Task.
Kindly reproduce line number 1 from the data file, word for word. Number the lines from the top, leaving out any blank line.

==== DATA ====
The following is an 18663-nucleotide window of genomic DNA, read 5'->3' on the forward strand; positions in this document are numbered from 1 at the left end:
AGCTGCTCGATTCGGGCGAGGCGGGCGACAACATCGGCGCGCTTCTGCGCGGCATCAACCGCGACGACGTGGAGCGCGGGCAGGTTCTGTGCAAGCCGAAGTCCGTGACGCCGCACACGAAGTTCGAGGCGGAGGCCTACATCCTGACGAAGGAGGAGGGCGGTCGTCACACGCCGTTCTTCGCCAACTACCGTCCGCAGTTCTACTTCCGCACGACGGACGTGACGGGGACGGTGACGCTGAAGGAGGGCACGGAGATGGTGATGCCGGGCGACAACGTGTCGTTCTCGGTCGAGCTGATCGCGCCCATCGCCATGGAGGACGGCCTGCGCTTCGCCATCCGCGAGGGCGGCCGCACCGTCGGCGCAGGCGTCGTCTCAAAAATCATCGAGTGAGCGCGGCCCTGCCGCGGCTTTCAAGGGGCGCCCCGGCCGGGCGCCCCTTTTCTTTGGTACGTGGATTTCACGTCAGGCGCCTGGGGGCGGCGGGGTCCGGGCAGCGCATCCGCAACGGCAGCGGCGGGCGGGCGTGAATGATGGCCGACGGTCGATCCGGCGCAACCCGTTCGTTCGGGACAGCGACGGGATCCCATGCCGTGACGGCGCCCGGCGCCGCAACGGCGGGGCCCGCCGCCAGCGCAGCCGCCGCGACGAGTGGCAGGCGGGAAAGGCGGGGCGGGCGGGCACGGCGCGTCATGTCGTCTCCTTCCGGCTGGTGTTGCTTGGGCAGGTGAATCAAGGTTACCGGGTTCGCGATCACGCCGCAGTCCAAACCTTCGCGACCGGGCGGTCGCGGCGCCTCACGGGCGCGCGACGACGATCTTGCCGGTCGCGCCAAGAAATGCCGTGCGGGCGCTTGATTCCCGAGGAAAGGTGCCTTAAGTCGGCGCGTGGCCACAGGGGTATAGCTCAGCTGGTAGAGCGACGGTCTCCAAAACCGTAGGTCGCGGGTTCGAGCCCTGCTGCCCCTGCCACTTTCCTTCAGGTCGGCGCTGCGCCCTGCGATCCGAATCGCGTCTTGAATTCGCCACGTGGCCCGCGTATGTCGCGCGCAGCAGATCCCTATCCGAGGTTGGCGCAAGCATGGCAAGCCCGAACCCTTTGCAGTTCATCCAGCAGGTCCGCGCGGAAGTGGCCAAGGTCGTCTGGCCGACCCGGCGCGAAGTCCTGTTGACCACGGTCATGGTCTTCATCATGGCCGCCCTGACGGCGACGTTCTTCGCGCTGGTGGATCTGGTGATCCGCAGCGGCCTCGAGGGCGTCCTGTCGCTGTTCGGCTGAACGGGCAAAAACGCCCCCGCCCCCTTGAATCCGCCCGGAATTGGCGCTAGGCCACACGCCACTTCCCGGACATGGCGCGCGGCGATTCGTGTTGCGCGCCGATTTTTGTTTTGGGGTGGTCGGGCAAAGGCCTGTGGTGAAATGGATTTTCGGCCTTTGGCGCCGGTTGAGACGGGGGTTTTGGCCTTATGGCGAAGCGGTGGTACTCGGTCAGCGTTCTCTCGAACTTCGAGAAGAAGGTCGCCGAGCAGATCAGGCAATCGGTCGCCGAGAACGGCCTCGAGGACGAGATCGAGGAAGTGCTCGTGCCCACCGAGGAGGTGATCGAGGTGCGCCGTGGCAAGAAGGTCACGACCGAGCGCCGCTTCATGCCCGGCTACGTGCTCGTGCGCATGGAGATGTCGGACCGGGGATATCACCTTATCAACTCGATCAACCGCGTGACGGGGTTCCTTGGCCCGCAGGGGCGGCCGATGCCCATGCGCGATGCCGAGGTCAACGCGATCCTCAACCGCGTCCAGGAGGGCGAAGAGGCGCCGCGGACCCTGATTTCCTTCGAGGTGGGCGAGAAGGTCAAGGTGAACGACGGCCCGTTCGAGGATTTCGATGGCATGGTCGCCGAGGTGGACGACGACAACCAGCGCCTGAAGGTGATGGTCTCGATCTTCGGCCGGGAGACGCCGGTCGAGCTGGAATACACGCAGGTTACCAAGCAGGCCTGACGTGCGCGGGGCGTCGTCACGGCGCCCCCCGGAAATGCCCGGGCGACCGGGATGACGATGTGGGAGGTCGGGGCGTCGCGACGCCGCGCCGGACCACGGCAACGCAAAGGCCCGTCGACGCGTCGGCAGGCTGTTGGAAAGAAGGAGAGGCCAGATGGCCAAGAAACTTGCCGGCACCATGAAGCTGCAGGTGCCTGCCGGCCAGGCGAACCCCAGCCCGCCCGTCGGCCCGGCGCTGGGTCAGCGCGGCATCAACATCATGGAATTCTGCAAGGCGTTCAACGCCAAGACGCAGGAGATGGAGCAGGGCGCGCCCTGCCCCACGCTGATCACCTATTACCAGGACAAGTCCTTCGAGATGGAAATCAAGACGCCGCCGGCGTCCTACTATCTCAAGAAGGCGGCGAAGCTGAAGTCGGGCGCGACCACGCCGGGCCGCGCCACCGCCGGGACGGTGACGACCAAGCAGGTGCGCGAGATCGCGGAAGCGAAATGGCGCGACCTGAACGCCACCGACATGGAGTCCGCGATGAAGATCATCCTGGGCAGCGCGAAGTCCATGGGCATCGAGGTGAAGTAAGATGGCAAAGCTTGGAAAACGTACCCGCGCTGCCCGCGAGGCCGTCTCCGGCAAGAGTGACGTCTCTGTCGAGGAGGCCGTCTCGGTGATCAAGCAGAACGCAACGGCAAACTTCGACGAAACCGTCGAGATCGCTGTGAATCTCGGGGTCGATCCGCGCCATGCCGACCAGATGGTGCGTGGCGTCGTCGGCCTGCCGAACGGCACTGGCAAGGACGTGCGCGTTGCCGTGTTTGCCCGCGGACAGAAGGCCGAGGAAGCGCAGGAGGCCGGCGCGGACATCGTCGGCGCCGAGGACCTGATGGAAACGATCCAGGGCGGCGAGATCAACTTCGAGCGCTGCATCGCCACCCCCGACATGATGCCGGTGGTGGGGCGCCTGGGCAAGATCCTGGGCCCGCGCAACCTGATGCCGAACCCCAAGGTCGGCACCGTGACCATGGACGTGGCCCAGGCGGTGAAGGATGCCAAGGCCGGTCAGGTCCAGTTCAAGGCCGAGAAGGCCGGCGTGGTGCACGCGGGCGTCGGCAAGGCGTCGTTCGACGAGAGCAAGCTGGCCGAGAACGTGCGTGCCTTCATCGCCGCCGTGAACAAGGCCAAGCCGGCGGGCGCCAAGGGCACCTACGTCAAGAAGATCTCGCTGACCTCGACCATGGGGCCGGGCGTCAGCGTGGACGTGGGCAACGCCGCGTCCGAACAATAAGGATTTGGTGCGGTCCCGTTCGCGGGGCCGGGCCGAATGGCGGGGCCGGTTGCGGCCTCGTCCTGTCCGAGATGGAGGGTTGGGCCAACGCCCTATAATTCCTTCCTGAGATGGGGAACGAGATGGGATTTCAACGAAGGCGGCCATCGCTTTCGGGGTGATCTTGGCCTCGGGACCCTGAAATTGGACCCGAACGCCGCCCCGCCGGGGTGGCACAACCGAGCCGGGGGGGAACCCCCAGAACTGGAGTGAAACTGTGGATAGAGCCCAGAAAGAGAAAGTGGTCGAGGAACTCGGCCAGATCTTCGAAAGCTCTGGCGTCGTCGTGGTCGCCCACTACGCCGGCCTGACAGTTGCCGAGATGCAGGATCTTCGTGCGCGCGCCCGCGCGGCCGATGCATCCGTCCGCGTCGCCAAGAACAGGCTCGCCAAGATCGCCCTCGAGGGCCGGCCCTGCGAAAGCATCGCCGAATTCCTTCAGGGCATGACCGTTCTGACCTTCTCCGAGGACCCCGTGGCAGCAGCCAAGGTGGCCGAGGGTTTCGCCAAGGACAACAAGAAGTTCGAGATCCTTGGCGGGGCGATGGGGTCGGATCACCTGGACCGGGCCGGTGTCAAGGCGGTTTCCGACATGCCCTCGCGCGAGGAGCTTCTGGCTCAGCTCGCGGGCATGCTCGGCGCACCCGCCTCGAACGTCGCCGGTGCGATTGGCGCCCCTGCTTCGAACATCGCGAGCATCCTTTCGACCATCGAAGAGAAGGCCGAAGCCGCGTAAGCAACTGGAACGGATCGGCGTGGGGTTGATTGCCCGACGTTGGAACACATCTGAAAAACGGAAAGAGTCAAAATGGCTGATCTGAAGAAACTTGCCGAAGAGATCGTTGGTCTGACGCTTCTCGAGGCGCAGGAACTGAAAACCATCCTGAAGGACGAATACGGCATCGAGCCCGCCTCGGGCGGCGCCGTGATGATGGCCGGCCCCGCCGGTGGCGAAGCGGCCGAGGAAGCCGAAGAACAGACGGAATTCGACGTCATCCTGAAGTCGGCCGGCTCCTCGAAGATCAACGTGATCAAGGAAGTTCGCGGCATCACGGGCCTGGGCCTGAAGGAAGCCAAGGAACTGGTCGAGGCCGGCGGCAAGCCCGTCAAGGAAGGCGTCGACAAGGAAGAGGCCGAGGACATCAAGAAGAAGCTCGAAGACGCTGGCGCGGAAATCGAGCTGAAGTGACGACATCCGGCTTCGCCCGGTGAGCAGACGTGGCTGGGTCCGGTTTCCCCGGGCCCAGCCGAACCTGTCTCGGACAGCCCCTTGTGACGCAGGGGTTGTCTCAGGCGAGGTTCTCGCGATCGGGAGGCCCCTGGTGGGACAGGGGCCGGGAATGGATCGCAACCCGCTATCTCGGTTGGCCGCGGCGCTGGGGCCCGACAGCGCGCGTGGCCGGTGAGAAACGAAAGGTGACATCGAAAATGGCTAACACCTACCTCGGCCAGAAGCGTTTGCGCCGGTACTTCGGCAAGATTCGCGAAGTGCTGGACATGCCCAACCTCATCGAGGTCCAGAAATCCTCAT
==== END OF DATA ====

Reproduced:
The following is an 18663-nucleotide window of genomic DNA, read 5'->3' on the forward strand; positions in this document are numbered from 1 at the left end: